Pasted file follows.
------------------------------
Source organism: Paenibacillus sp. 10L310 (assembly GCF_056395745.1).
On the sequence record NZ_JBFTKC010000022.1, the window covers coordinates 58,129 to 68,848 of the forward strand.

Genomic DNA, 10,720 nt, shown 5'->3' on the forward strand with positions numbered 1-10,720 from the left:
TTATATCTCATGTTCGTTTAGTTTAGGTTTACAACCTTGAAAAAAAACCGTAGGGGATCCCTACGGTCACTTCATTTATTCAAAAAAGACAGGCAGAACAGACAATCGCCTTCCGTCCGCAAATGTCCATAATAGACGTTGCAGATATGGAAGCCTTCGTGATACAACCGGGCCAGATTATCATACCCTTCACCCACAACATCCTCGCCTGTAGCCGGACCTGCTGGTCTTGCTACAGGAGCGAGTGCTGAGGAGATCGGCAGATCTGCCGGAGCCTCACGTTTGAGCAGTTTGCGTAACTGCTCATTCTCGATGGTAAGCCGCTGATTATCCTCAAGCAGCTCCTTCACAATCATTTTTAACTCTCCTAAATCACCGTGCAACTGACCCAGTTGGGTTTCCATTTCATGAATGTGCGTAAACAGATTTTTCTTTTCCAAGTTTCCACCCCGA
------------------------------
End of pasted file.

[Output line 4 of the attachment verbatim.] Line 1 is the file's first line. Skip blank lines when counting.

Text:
TTATATCTCATGTTCGTTTAGTTTAGGTTTACAACCTTGAAAAAAAACCGTAGGGGATCCCTACGGTCACTTCATTTATTCAAAAAAGACAGGCAGAACAGACAATCGCCTTCCGTCCGCAAATGTCCATAATAGACGTTGCAGATATGGAAGCCTTCGTGATACAACCGGGCCAGATTATCATACCCTTCACCCACAACATCCTCGCCTGTAGCCGGACCTGCTGGTCTTGCTACAGGAGCGAGTGCTGAGGAGATCGGCAGATCTGCCGGAGCCTCACGTTTGAGCAGTTTGCGTAACTGCTCATTCTCGATGGTAAGCCGCTGATTATCCTCAAGCAGCTCCTTCACAATCATTTTTAACTCTCCTAAATCACCGTGCAACTGACCCAGTTGGGTTTCCATTTCATGAATGTGCGTAAACAGATTTTTCTTTTCCAAGTTTCCACCCCGA